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Astronauts carry out International Space Station relay box repairs


Jack Fischer works to install antennas at the International Space Station (Nasa/AP)

Jack Fischer works to install antennas at the International Space Station (Nasa/AP)

Jack Fischer works to install antennas at the International Space Station (Nasa/AP)

Spacewalking astronauts have made urgent repairs to the International Space Station, three days after a critical relay box abruptly failed.

The 250-mile-high replacement job fell to commander Peggy Whitson, the world's most experienced female astronaut, as she equalled the record for most spacewalks by an American at 10.

Even though a second relay box managed the data load after Saturday's breakdown, Nasa scrambled to put together a spacewalk to restore back-up capability.

The system is vital for operating the station's solar panels, radiators and robotic equipment.

The failed data-relay unit - recently refurbished with upgraded software - was installed in March.

Hauling out a spare, Ms Whitson photographed the faulty device to help engineers figure out what went wrong, then she quickly removed it and bolted down the spare, an identical 50lb box measuring 14in by 8in by 13in - officially known as an MDM or multiplexer-demultiplexer.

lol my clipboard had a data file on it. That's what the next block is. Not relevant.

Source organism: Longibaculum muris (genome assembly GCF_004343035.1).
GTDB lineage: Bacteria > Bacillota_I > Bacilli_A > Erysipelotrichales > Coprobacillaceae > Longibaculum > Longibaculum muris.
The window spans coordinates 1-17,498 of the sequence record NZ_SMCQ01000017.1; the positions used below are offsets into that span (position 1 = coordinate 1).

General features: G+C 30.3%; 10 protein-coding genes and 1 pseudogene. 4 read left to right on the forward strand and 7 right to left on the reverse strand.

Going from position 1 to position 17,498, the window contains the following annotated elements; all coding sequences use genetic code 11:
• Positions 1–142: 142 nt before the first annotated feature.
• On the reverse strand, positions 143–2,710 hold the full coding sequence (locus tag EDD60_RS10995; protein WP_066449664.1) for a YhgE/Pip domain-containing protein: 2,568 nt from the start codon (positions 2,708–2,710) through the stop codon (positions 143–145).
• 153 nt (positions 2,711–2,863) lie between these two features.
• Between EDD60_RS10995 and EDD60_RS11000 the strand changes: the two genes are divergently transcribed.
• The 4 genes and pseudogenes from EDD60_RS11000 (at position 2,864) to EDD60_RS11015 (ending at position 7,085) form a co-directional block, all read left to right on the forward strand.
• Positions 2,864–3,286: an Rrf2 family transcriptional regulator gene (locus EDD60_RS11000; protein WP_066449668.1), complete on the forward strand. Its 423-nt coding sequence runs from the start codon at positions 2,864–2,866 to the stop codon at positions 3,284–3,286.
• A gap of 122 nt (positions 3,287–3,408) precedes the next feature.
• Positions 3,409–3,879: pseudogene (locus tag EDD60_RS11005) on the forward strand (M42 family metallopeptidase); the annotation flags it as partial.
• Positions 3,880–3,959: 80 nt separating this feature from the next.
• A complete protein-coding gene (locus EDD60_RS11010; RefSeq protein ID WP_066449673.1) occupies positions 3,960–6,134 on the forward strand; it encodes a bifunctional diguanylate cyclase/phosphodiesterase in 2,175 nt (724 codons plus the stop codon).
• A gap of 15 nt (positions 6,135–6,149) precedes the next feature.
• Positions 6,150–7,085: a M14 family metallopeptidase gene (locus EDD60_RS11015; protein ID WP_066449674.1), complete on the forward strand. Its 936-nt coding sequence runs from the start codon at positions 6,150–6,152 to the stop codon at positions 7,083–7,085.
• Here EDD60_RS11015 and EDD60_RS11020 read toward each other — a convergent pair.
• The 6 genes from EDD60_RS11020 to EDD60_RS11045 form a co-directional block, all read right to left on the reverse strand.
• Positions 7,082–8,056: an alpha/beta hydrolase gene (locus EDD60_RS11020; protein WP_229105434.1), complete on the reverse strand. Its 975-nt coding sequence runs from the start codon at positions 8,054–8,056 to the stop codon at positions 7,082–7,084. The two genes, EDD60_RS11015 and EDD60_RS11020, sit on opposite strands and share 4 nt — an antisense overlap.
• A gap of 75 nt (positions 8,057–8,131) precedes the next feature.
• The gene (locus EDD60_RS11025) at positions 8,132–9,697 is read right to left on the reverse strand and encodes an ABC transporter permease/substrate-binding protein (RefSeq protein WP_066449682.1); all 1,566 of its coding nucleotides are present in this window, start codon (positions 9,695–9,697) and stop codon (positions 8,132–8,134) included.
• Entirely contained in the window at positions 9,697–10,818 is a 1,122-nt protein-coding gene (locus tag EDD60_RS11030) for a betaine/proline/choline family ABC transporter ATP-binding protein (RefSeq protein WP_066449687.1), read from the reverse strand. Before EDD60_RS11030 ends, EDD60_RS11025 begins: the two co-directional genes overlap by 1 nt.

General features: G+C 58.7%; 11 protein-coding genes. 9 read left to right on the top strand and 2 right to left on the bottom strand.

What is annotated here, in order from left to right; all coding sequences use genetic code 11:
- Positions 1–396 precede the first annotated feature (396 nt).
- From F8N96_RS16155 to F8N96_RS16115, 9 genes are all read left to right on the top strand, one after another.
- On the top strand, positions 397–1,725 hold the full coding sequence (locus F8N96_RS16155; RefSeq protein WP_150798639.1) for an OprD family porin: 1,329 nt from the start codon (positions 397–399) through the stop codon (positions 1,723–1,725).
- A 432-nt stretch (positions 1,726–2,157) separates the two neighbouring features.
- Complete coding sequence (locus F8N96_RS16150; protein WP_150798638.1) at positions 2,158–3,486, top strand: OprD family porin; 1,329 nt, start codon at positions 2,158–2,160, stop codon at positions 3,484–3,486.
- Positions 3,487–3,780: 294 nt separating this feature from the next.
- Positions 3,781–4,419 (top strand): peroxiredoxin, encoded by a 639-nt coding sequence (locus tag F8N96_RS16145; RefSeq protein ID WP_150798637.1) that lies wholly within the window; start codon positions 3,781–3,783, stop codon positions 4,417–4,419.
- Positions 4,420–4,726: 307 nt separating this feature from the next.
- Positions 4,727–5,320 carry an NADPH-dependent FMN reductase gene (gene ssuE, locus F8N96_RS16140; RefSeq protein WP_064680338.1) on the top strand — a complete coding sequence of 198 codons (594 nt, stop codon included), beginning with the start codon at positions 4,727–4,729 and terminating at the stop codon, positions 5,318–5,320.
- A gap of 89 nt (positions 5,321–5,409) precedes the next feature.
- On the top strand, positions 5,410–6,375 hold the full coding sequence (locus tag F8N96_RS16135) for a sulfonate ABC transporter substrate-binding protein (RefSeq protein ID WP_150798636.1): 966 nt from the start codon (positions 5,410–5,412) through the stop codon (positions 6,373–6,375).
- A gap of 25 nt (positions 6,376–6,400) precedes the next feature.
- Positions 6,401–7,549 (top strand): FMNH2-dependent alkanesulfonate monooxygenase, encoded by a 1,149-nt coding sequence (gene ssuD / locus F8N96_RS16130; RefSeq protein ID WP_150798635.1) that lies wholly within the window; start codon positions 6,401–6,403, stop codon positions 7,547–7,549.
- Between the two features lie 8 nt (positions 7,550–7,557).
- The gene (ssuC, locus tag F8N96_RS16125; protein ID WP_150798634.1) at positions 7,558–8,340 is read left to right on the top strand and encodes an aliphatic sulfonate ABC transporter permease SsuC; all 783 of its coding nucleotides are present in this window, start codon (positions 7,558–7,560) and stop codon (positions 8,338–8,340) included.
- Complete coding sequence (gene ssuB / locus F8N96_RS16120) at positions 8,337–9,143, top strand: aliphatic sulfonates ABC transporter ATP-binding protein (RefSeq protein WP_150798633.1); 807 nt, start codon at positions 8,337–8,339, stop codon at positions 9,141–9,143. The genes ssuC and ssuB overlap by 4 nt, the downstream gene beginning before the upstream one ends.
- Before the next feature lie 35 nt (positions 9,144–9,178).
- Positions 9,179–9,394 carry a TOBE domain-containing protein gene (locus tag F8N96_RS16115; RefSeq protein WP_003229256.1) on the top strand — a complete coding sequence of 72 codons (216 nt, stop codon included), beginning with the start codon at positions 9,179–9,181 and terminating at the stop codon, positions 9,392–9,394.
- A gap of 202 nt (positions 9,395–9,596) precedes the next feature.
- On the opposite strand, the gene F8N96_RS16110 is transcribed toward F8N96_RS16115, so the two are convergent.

Ms Whitson and colleague Jack Fischer carried out a previous spacewalk on May 12, but that excursion was cut short by leaking station equipment, leaving two antenna installations undone. Mr Fischer completed the task on Tuesday.

The latest spacewalk was expected to last no more than a few hours - exceedingly short by Nasa standards.

"Here we go again," French astronaut Thomas Pesquet said on Twitter as his US colleagues suited up for the spacewalk. As they ventured outside, he cautioned: "You guys be safe."

It was only the second spacewalk for Mr Fischer, a rookie astronaut who arrived at the orbiting lab last month.

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"What's more awesome than being on @Space_Station? Getting a call from mission control 4 another spacewalk! Dancing w/ the cosmos," he said in a tweet.

After he had installed the antennas, he radioed, "Oh my gosh, it's so beautiful," as the station sailed out over the tip of South America and over the South Atlantic.

Ms Whitson is more than halfway through a nine-month mission. On her third spaceflight, she has spent more time off the planet than any other American and, at 57, is the oldest woman to fly in space.

The latest excursion put her in third place on the all-time spacewalking list .


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